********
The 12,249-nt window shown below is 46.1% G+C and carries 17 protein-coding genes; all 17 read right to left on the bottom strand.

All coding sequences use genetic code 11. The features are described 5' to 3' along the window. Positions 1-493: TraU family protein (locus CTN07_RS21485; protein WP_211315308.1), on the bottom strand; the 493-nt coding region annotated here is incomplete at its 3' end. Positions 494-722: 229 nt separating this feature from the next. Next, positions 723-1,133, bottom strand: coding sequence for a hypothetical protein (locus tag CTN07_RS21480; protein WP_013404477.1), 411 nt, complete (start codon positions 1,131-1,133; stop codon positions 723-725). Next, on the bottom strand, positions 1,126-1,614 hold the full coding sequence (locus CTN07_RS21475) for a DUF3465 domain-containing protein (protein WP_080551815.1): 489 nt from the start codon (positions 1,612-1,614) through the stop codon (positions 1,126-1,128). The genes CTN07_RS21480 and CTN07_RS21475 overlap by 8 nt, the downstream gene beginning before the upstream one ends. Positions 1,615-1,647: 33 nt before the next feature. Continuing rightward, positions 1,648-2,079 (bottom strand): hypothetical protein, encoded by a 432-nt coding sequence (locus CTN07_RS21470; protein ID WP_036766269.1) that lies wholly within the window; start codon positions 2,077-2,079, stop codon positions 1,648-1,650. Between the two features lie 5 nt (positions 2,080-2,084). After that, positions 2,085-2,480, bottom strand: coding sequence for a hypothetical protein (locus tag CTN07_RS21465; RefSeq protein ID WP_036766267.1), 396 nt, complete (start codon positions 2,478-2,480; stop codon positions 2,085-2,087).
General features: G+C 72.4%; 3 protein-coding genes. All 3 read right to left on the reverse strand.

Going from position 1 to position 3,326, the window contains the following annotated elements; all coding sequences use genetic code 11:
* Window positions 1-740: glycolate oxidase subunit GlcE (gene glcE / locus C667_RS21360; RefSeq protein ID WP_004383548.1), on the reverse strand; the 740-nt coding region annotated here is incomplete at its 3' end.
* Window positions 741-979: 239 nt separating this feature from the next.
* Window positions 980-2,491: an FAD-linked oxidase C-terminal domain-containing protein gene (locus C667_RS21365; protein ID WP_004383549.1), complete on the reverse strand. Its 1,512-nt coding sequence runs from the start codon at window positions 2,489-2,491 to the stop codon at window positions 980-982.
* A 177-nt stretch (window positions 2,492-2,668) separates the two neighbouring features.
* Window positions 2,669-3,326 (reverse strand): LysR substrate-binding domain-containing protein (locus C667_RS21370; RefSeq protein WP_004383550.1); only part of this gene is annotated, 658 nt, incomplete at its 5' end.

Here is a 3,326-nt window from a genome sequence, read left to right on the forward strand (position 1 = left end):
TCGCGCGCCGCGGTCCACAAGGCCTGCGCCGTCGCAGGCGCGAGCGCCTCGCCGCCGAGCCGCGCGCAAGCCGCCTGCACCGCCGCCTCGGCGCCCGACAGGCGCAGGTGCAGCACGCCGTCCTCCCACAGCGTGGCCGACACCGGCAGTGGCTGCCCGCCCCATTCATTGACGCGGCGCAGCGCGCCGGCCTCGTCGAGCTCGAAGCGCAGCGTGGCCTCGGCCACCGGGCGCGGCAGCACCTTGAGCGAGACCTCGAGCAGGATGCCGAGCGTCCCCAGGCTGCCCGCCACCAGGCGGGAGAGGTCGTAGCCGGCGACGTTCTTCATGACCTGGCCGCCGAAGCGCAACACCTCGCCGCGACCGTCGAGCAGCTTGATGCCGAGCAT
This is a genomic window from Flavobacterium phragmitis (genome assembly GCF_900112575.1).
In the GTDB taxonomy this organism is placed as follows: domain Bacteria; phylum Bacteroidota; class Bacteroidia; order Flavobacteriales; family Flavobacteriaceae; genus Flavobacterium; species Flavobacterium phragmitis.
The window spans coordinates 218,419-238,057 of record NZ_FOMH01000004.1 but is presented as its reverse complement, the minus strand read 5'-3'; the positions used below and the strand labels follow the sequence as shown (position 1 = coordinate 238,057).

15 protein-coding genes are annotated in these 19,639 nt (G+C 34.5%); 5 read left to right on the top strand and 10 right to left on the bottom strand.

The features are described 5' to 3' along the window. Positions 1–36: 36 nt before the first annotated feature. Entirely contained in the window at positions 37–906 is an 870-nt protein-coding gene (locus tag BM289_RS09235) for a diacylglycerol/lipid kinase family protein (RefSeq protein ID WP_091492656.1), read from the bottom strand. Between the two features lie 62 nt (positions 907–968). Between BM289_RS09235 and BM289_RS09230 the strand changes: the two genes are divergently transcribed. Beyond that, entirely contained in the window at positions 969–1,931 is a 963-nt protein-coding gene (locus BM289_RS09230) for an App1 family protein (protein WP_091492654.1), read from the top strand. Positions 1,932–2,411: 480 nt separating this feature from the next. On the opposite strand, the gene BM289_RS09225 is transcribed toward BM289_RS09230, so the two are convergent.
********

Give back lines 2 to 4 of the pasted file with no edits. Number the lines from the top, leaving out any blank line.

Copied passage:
All coding sequences use genetic code 11. The features are described 5' to 3' along the window. Positions 1-493: TraU family protein (locus CTN07_RS21485; protein WP_211315308.1), on the bottom strand; the 493-nt coding region annotated here is incomplete at its 3' end. Positions 494-722: 229 nt separating this feature from the next. Next, positions 723-1,133, bottom strand: coding sequence for a hypothetical protein (locus tag CTN07_RS21480; protein WP_013404477.1), 411 nt, complete (start codon positions 1,131-1,133; stop codon positions 723-725). Next, on the bottom strand, positions 1,126-1,614 hold the full coding sequence (locus CTN07_RS21475) for a DUF3465 domain-containing protein (protein WP_080551815.1): 489 nt from the start codon (positions 1,612-1,614) through the stop codon (positions 1,126-1,128). The genes CTN07_RS21480 and CTN07_RS21475 overlap by 8 nt, the downstream gene beginning before the upstream one ends. Positions 1,615-1,647: 33 nt before the next feature. Continuing rightward, positions 1,648-2,079 (bottom strand): hypothetical protein, encoded by a 432-nt coding sequence (locus CTN07_RS21470; protein ID WP_036766269.1) that lies wholly within the window; start codon positions 2,077-2,079, stop codon positions 1,648-1,650. Between the two features lie 5 nt (positions 2,080-2,084). After that, positions 2,085-2,480, bottom strand: coding sequence for a hypothetical protein (locus tag CTN07_RS21465; RefSeq protein ID WP_036766267.1), 396 nt, complete (start codon positions 2,478-2,480; stop codon positions 2,085-2,087).
General features: G+C 72.4%; 3 protein-coding genes. All 3 read right to left on the reverse strand.

Going from position 1 to position 3,326, the window contains the following annotated elements; all coding sequences use genetic code 11: